Poblano peppers are big, meaty, mildly spiced chili peppers that are dark green in color. They taste kind of like earthy green bell peppers but with some additional heat. They are great for stuffed pepper dishes and when dried, they are called chile ancho and can be used to create delicious mole sauces.
If you grow your own Poblano peppers or buy them in bulk, you probably will ask the question, “How long are these peppers going to last? And am I storing them properly?” We hope that this post helps shed light on those questions.
How long do Poblano peppers last?
The shelf life of Poblano peppers will be determined by their storage method. When stored at room temperature or in a pantry, they will last around 3 to 5 days as long as they were fresh at purchase. A cooler storage environment, like a fridge, can extend the shelf life to a few weeks. If you store them in an even colder environment, like a freezer, you can extend Poblano peppers shelf life to months.
See below for a table on the shelf life of Poblano peppers, based on storage method:
|Pantry (room temperature)||Fridge||Freezer|
|Whole Poblano||3 – 5 days||1 – 2 weeks||4 – 6 months|
|Sliced Poblano||2 hours||3 – 4 days||4 – 6 months|
|Chopped Poblano||2 hours||3 – 4 days||4 – 6 months|
|Cooked Poblano||2 hours||3 – 4 days||4 – 6 months|
|Roasted Poblano||2 hours||3 – 4 days||4 – 6 months|
|Dried Poblano (chile ancho)||3 months||3 – 6 months||1 – 2 years|
What is the best way to store Poblano peppers in the fridge to lengthen their freshness and flavor?
To maximize the shelf life of Poblano peppers, while at the same time maintaining their freshness and flavor, we recommend the following:
- Dry your Poblano peppers before storing them. Sometimes peppers are wet from produce aisle misters when bought from a grocery store. If they are a little wet when you bring them home, dry them off with a paper towel before storing them away.
- Once the Poblano peppers are dried, open a plastic bag, and put them inside and seal or tie off the plastic bag. The sealed plastic bag will create a mild, humid environment which helps maintain the freshness of the Poblano peppers.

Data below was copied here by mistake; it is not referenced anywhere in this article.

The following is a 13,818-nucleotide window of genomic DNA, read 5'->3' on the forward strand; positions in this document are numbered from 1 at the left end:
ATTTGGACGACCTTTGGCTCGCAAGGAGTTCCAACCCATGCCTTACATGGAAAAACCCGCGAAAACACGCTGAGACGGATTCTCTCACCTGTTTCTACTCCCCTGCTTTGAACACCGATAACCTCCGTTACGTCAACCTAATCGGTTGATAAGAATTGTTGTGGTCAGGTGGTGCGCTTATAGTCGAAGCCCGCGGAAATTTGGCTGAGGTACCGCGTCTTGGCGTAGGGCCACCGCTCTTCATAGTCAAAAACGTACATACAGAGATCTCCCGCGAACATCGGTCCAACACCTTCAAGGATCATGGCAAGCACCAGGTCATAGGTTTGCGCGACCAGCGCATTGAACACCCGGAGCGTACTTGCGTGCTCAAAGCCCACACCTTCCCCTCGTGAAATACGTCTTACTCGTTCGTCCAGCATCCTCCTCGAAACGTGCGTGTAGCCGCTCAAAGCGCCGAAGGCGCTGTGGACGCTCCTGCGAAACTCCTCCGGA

- Place the Poblano peppers in the fridge’s crisper drawer. We recommend placing the peppers near the front of the crisper drawer, because it is slightly warmer in temperature than the middle or rear of the drawer.
If you are like me and are trying to use alternatives to plastics I recommend these large glass freezer-safe containers which can be found on amazon.
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What is the best way to store Poblano peppers in the freezer to lengthen freshness and flavor?
- Wash your Poblano peppers thoroughly to remove any excess dirt and debris. Giving the peppers a good washing before storing them is also helpful because they can be used immediately after removing from the freezer, since they are already clean!
- After washing them, dry off your Poblano peppers until they are completely dry. We recommend wiping them down with paper towels and then letting them air dry for an hour to make sure they are completely dry.
- Once dry, open a large freezer safe Ziplock bag and fill it up with the Poblano peppers. Once packed, place in your freezer and leave them there until you are ready to use.
For maximum freshness, use your frozen Poblano peppers within six months after freezing. They are still safe to consume if stored for longer than six months, but they are at greater risk of developing freezer burn.
How to tell when Poblano peppers are going bad?
To determine if Poblano peppers are starting to spoil and go bad it is important to look for some key characteristics. Below are some common signs that your peppers could be going bad:
- Wrinkled and/or shriveled skin – Most peppers show signs of losing freshness when their skin becomes wrinkled or shriveled. The wrinkling occurs when the Poblano pepper loses moisture and dries out. Instead of a firm and crisp texture, the Poblano will have a softer and squishy texture.
- Soft surface spots – When feeling the Poblano, if you notice spots on its surface that feel soft or give in under a bit of pressure, throw out the pepper. These soft sections are an early sign of rot.
- Fuzzy mold – If you notice fuzzy or furry looking patches on the Poblano pepper, it is likely a common form of mold that often develops on produce. It is common for peppers to first start growing mold around the stem, so check there first.
- Dark spots – Dark speckled spots, that sometimes look like dirt but cannot be removed, is an indication that the Poblano pepper has acquired a disease and might start to spoil or develop an off-putting taste.
- Lack of spice or heat – If you take a bite of the raw Poblano and notice a lack of spice or heat, it means the pepper is starting to get old. Fresh Poblanos have a mild spice and taste a little less hot than a Jalapeño pepper. When all types of chili peppers age they all start to lose their heat.
What happens if you accidentally eat a Poblano pepper that has gone bad?
If you accidentally eat a Poblano pepper that has gone bad, you will probably be fine, but do not make a habit out of eating spoiled produce. Eating spoiled Poblanos probably will not make you sick, but they will taste gross or foul. If the Poblano you consumed had mold, the mold that commonly grows on spoiling produce is usually harmless to consume, so no need to panic. Some people have mold allergies and mold growing on Poblano peppers can cause an allergic reaction. So, it is best to dispose of the pepper in the trash if you notice any mold growing instead of cutting out the moldy parts.